how to determine lens magnification

Discussion in '35mm Cameras' started by drs, Jan 3, 2005.

  1. drs

    drs Guest

    How is the magnification calculated for lenses in terms of X-power?
    With 50mm focal length normal for 35mm (not considering crop factor on
    dslr), is 100mm 2X, 300 6X, etc.?
    drs, Jan 3, 2005
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  2. drs

    Peter Irwin Guest

    Magnification is normally used in photography to mean the ratio
    between object size and image size. This is not what you seem to mean.
    I think the question is about making the photograph look the same
    size to the eye as the original scene did from the camera position.

    The image in a photograph will look the same size as the scene did
    from the camera position if:

    viewing distance = focal length x englargement magnification

    (Technically it should be the distance between the film plane and
    the rear nodal point of the lens instead of focal length, but using
    focal length is a good enough approximation except for extreme
    close-up photography)

    So if you use a two inch lens and print a 5X enlargement (5x7
    inch print) the image in the photograph will look the same
    size as it did from the camera position if you hold the picture
    10 inches away.

    If you use a 300mm lens (about 12 inches) and also make
    a 5x7 inch print it will appear 6x life size if held 10 inches
    away. If you look at the print from five feet away, the image
    will look the same size as what you saw from the camera
    position. If you look at a 1x1 1/2 inch contact print from
    one foot away the image will also look the same size as the
    scene you saw from the camera position.

    If you enlarge the image from the negative taken with the
    2 inch lens to 11 x 14 inches (11 times enlargement) the
    image will look 2.2x the normal size when viewed from
    10 inches away, and will look normal sized when viewed
    from 22 inches away.

    I hope this helps.

    Peter Irwin, Jan 3, 2005
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  3. drs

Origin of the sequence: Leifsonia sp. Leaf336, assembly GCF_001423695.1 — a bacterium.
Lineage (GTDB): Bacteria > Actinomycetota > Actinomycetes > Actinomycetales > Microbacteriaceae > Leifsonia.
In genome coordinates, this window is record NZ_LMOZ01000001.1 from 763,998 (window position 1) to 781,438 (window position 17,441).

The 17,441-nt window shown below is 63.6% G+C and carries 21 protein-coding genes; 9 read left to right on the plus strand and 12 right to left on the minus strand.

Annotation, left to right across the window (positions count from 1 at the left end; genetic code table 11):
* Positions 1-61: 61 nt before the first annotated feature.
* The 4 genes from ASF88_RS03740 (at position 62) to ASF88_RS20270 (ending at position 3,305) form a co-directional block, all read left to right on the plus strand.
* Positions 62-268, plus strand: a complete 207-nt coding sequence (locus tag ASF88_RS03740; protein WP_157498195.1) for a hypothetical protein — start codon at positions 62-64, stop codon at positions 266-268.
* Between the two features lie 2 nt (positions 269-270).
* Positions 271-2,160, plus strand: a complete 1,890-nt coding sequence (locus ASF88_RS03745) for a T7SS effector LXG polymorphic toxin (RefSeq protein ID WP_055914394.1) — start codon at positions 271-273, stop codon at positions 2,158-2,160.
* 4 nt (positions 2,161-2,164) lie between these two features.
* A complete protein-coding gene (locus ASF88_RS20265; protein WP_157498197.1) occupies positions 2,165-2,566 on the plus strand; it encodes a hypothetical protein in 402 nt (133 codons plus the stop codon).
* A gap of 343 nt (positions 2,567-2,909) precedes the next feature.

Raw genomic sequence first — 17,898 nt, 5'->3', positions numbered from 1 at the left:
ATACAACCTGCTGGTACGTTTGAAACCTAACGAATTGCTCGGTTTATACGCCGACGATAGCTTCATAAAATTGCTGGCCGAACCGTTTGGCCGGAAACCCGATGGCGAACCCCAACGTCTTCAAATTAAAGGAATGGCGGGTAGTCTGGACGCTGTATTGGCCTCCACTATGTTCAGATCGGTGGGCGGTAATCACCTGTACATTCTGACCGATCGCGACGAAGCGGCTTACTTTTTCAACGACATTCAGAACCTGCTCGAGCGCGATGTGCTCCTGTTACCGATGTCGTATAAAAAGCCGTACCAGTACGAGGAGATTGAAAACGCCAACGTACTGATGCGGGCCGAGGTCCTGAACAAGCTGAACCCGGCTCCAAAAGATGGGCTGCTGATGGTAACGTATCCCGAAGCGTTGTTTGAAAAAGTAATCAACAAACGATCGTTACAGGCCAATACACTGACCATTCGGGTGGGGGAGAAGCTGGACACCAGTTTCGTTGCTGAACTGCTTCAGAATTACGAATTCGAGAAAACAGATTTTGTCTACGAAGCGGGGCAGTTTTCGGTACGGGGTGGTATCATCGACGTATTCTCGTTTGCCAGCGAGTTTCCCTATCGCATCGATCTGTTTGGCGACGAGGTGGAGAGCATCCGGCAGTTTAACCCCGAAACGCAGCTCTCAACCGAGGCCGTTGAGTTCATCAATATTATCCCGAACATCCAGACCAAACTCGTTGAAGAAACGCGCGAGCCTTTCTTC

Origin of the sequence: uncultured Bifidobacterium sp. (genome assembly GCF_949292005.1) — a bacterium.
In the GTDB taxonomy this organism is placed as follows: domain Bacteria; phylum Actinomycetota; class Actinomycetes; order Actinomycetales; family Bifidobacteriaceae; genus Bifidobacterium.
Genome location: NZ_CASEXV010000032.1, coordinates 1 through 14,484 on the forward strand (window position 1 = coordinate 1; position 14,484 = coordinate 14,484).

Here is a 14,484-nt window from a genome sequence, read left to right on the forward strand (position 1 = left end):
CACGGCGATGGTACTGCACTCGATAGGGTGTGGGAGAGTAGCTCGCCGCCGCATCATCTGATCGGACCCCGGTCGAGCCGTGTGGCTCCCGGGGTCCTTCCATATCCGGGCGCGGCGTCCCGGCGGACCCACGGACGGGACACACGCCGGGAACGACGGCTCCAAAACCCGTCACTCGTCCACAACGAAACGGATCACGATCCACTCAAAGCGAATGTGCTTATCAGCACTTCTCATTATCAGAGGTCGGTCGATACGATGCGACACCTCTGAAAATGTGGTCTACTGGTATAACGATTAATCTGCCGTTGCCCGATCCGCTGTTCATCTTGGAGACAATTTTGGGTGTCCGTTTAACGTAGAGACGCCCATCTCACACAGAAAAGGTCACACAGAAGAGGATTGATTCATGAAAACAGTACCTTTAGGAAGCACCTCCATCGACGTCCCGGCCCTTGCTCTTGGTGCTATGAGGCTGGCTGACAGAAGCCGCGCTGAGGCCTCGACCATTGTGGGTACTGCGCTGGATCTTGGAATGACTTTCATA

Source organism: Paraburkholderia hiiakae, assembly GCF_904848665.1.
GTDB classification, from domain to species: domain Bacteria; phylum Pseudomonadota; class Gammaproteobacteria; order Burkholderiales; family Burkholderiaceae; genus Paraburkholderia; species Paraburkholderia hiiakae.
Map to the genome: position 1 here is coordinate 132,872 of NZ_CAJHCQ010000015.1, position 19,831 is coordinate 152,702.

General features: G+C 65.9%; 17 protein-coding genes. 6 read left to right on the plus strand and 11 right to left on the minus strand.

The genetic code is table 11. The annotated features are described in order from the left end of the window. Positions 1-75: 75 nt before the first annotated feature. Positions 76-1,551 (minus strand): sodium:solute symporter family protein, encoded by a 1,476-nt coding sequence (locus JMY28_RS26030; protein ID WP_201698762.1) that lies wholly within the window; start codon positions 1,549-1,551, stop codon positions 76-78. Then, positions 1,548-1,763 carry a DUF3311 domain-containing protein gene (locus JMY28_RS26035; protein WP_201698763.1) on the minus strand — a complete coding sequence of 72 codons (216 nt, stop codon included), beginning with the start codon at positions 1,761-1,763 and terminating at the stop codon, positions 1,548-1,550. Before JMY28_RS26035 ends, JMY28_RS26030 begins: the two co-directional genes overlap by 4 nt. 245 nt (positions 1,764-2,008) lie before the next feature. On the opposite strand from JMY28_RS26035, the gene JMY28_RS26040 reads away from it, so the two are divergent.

Tony Guest

    While lens magnification is not generally used in photography you can
    assume roughly that 50mm equals 1:1. in 35mm. But this really is about the
    apparent image size in a theoretical camera as many cameras these days have
    a smaller image in the viewfinder to save size/weight and to increase
    If you wish to be fussier with the math, then a 43mm lens would be 1:1
    in that same theoretical slr.
    Remember that this has only to do with apparent image size when viewing
    through the camera.
    Tony, Jan 3, 2005
  4. drs

    drs Guest

    I didn't mean enlarging after the fact. I'm trying to equate the power
    of a camera lens to that used to describe the optics in telescopes or
    binoculars. What lens, for instance, would give me a magnification of
    ten, similar to a 10X42 binocular? Teleconverters list the
    magnification power, typically 1.4X or 2X. So if I add a 1.4X to a
    200mm lens I obvious get a focal length equivalent of 280mm. But what
    magnification did the 200 lens have?
    drs, Jan 4, 2005
  5. Either Peter is not awake or he got up on the wrong side of the bed, or
    maybe he is some kind of language nut. Your question was just fine and
    clear. Your use of the term magnification is acceptable. The rest of the
    world uses it that way.

    I won't bother to repeat what Tony wrote as he did a good job.
    Joseph Meehan, Jan 4, 2005
  6. If accuracy is not paramount, then this works fine. A 500mm lens
    provides roughly 10X magnification.

    This runs into lots of other problems if you're trying to be
    accurate, though, among them "true" focal length (which often disagrees
    with what the lens is sold as), focal distance, and viewfinder

    - Al.
    Al Denelsbeck, Jan 4, 2005
  7. How is the magnification calculated for lenses in terms of X-power?
    100mm will make it seem like you're twice as close as 50mm, yes, so
    it's like a 2X monocular.

    (But "magnification" is usually used to mean how much larger, or
    smaller, the image will appear on the film plane than in real life,
    while "focal length" is used for what you seem to be calling
    magnification. For example, 1:1 magnification means that the actual
    image on the film or digital image sensor is the same size as the
    object you are photographing. This 1:1 magnification can be
    accomplished at any focal length, and is determined by the minimum
    focusing distance of a lens.)

    Dr. Joel M. Hoffman, Feb 27, 2005
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